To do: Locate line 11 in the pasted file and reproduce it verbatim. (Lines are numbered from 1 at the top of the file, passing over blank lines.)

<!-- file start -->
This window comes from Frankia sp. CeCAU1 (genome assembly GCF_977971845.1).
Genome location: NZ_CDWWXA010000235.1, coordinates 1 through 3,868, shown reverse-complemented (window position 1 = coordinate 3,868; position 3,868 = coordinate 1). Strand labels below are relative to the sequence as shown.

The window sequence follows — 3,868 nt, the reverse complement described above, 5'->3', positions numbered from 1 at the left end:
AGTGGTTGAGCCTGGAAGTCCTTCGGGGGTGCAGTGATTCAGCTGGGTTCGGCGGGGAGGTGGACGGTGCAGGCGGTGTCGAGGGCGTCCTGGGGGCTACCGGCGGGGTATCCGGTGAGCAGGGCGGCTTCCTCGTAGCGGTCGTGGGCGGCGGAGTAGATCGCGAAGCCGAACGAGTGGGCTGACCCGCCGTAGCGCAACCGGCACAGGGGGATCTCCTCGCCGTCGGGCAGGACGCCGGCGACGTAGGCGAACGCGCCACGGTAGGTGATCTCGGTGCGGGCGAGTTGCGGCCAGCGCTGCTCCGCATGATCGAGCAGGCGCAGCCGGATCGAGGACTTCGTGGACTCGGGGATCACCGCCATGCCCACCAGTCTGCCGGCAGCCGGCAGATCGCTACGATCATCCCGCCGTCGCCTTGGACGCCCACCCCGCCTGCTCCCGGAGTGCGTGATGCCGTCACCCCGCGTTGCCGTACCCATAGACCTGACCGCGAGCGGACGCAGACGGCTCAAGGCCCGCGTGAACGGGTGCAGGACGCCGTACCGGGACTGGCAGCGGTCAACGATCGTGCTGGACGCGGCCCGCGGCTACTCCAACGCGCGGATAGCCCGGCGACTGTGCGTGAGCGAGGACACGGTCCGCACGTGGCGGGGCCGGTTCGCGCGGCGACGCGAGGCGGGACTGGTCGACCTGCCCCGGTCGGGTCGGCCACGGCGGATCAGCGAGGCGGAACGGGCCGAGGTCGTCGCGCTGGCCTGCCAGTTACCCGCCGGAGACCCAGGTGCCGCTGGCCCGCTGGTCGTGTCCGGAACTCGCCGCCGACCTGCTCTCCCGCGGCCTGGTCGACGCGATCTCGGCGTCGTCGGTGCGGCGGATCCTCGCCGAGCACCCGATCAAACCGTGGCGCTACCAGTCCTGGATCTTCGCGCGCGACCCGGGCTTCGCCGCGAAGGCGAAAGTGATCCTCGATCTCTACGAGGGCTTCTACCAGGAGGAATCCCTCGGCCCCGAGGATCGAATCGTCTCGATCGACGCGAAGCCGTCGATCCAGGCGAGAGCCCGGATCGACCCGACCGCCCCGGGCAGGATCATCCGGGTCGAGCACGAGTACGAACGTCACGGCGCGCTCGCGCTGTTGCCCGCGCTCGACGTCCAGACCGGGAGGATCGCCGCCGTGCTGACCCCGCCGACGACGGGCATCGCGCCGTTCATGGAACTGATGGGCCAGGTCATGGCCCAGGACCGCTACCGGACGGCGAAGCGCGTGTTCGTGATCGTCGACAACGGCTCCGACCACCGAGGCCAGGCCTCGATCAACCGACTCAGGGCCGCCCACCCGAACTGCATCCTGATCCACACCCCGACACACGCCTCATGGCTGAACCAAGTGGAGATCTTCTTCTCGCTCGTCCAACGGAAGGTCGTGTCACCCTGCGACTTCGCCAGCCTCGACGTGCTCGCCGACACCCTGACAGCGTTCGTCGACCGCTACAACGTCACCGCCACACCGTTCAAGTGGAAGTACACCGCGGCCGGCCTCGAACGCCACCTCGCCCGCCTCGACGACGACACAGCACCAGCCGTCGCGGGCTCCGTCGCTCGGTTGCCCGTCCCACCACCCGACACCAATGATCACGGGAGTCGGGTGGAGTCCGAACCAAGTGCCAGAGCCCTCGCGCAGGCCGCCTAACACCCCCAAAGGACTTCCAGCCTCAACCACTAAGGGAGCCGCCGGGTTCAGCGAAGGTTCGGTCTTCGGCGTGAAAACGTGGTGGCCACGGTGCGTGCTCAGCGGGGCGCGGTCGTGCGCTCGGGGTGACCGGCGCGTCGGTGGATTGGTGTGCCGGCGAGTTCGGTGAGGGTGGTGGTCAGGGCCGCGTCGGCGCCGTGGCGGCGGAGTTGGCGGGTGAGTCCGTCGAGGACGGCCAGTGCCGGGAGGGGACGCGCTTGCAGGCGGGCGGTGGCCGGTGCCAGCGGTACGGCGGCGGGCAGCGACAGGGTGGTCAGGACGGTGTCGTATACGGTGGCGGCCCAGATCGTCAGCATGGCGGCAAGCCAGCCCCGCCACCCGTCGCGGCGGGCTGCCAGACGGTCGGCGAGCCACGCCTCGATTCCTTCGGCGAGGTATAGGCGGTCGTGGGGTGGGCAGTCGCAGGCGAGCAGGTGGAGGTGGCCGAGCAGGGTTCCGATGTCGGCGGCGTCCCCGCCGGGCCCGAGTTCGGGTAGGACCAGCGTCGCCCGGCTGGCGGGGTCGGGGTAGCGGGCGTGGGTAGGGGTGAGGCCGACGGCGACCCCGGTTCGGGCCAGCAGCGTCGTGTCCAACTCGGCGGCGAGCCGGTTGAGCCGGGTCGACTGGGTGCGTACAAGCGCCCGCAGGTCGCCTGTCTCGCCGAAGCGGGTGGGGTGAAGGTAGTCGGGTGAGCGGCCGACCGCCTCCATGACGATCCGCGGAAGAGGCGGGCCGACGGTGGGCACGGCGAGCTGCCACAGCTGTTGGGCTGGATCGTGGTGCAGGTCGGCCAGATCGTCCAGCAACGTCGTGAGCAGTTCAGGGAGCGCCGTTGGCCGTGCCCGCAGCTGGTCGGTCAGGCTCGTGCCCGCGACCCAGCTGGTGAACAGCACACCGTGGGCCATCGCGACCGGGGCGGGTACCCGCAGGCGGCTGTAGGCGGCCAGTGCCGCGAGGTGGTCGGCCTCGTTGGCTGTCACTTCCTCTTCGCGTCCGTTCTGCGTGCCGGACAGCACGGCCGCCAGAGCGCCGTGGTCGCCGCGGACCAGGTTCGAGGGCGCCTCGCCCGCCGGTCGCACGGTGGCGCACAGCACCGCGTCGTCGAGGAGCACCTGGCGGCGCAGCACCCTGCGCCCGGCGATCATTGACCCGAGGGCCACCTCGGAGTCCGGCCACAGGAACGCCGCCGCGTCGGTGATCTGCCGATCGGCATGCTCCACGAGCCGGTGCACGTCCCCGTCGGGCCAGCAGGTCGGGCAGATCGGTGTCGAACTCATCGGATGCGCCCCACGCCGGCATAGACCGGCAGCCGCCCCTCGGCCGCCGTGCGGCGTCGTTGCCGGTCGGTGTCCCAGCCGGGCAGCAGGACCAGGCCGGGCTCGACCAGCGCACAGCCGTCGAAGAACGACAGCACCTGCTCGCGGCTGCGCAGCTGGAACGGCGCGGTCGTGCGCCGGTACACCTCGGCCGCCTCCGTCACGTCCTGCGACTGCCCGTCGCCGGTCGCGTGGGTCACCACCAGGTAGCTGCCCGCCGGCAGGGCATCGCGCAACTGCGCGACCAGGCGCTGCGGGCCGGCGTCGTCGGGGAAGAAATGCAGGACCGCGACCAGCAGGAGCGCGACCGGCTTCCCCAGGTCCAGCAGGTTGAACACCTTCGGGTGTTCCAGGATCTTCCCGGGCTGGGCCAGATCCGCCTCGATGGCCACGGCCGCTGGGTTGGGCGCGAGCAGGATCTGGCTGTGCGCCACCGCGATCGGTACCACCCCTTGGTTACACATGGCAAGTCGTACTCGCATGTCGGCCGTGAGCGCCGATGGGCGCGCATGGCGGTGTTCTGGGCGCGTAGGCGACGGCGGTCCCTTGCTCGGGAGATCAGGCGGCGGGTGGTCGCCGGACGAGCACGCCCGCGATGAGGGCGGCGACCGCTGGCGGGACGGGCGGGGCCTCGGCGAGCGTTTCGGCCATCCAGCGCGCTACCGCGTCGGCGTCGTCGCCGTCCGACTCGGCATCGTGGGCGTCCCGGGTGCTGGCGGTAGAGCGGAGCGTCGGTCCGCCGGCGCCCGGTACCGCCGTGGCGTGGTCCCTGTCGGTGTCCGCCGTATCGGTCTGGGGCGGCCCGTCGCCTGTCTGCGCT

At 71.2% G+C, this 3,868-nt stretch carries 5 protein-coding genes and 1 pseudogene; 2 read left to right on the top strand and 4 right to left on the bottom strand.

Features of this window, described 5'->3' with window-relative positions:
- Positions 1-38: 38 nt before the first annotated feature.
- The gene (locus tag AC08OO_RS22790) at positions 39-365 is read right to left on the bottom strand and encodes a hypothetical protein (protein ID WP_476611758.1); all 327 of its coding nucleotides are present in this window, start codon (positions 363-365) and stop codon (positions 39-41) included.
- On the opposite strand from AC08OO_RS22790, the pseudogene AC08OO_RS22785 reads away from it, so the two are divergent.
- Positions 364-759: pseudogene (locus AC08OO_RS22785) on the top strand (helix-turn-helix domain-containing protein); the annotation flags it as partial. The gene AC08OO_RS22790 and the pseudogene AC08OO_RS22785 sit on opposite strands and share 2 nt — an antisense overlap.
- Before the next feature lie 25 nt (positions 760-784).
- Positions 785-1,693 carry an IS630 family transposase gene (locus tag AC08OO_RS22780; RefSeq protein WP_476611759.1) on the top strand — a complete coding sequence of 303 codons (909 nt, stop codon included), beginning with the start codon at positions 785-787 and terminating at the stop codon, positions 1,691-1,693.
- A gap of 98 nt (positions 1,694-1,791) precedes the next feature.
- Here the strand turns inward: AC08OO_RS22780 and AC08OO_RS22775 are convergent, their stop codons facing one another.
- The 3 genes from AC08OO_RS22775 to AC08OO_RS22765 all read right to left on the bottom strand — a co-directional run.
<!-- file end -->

- Before the next feature lie 25 nt (positions 760-784).